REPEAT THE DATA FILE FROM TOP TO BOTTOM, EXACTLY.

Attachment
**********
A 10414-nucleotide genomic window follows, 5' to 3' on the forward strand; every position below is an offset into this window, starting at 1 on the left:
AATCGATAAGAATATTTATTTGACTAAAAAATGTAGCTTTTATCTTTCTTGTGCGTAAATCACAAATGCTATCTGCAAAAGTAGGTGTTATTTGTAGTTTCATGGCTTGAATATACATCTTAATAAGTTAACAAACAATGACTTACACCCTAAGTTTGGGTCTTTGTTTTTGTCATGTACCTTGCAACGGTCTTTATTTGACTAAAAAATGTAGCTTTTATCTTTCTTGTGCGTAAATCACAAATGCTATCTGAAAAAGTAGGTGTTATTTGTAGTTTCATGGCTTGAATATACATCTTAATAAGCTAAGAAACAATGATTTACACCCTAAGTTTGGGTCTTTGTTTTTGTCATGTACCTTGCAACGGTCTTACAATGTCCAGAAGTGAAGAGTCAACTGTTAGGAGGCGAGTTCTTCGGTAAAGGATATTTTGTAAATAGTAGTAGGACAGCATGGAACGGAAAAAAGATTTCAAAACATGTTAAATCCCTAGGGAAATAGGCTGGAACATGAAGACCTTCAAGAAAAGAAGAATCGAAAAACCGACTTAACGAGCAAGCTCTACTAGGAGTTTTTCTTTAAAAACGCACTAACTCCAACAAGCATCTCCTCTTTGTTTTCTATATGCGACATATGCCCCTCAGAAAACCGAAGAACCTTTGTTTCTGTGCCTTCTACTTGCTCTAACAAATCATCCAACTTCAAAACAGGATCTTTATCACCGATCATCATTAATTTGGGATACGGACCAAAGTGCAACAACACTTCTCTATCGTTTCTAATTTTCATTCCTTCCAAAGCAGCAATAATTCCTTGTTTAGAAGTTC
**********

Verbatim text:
A 10414-nucleotide genomic window follows, 5' to 3' on the forward strand; every position below is an offset into this window, starting at 1 on the left:
AATCGATAAGAATATTTATTTGACTAAAAAATGTAGCTTTTATCTTTCTTGTGCGTAAATCACAAATGCTATCTGCAAAAGTAGGTGTTATTTGTAGTTTCATGGCTTGAATATACATCTTAATAAGTTAACAAACAATGACTTACACCCTAAGTTTGGGTCTTTGTTTTTGTCATGTACCTTGCAACGGTCTTTATTTGACTAAAAAATGTAGCTTTTATCTTTCTTGTGCGTAAATCACAAATGCTATCTGAAAAAGTAGGTGTTATTTGTAGTTTCATGGCTTGAATATACATCTTAATAAGCTAAGAAACAATGATTTACACCCTAAGTTTGGGTCTTTGTTTTTGTCATGTACCTTGCAACGGTCTTACAATGTCCAGAAGTGAAGAGTCAACTGTTAGGAGGCGAGTTCTTCGGTAAAGGATATTTTGTAAATAGTAGTAGGACAGCATGGAACGGAAAAAAGATTTCAAAACATGTTAAATCCCTAGGGAAATAGGCTGGAACATGAAGACCTTCAAGAAAAGAAGAATCGAAAAACCGACTTAACGAGCAAGCTCTACTAGGAGTTTTTCTTTAAAAACGCACTAACTCCAACAAGCATCTCCTCTTTGTTTTCTATATGCGACATATGCCCCTCAGAAAACCGAAGAACCTTTGTTTCTGTGCCTTCTACTTGCTCTAACAAATCATCCAACTTCAAAACAGGATCTTTATCACCGATCATCATTAATTTGGGATACGGACCAAAGTGCAACAACACTTCTCTATCGTTTCTAATTTTCATTCCTTCCAAAGCAGCAATAATTCCTTGTTTAGAAGTTC